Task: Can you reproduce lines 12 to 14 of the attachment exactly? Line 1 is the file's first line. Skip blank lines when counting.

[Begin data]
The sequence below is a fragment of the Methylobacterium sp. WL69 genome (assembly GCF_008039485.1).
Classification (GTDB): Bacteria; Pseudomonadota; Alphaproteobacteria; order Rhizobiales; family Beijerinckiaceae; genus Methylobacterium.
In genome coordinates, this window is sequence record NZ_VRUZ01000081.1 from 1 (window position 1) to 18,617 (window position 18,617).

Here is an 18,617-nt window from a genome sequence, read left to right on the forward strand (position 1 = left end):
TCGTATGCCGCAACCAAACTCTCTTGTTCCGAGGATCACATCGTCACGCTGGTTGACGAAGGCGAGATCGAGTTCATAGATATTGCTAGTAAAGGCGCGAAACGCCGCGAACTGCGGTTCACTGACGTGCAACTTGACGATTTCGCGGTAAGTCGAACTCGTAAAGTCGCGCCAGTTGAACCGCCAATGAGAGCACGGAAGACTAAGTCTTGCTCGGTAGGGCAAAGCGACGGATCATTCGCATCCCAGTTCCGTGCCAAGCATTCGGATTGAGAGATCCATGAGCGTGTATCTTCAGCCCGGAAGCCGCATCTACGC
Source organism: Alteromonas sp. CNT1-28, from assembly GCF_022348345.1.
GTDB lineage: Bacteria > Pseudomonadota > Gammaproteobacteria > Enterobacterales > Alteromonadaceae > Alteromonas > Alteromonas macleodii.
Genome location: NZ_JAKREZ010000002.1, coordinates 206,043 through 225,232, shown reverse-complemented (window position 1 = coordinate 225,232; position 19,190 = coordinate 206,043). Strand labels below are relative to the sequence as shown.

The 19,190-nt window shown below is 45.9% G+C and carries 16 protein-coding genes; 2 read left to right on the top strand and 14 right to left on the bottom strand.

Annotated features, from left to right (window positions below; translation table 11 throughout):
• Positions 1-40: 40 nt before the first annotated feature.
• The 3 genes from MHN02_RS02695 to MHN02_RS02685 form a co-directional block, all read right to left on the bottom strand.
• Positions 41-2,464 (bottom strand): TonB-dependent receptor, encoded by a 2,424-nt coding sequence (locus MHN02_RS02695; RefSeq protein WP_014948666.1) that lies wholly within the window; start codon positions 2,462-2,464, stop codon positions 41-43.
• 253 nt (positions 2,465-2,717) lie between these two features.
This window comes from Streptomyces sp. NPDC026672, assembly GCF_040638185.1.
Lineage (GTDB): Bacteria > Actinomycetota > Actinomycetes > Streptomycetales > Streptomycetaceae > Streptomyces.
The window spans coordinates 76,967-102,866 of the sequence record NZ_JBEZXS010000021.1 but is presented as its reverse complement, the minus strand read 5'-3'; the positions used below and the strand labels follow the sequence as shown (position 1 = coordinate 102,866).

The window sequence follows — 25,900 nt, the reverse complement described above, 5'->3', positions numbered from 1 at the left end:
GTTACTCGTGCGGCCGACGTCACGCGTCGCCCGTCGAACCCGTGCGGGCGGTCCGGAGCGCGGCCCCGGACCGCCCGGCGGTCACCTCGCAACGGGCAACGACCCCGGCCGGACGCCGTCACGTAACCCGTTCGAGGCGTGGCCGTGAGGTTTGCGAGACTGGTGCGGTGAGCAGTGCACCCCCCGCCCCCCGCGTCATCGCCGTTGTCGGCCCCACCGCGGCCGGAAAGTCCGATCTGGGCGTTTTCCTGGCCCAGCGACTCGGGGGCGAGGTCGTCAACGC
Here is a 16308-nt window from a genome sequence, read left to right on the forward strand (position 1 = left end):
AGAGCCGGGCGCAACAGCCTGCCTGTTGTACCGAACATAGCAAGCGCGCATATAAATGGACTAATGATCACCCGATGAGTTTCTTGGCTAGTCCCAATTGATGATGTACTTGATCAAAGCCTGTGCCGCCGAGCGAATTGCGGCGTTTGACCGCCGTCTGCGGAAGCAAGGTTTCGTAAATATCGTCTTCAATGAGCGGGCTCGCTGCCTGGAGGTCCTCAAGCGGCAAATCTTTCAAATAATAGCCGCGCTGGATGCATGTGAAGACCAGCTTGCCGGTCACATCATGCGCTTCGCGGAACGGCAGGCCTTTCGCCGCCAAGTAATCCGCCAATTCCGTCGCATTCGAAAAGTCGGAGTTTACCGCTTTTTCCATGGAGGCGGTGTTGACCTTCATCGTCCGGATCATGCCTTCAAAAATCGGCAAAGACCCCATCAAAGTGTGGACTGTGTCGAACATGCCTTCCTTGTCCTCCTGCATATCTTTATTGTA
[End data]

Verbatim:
• The 3 genes from MHN02_RS02695 to MHN02_RS02685 form a co-directional block, all read right to left on the bottom strand.
• Positions 41-2,464 (bottom strand): TonB-dependent receptor, encoded by a 2,424-nt coding sequence (locus MHN02_RS02695; RefSeq protein WP_014948666.1) that lies wholly within the window; start codon positions 2,462-2,464, stop codon positions 41-43.
• 253 nt (positions 2,465-2,717) lie between these two features.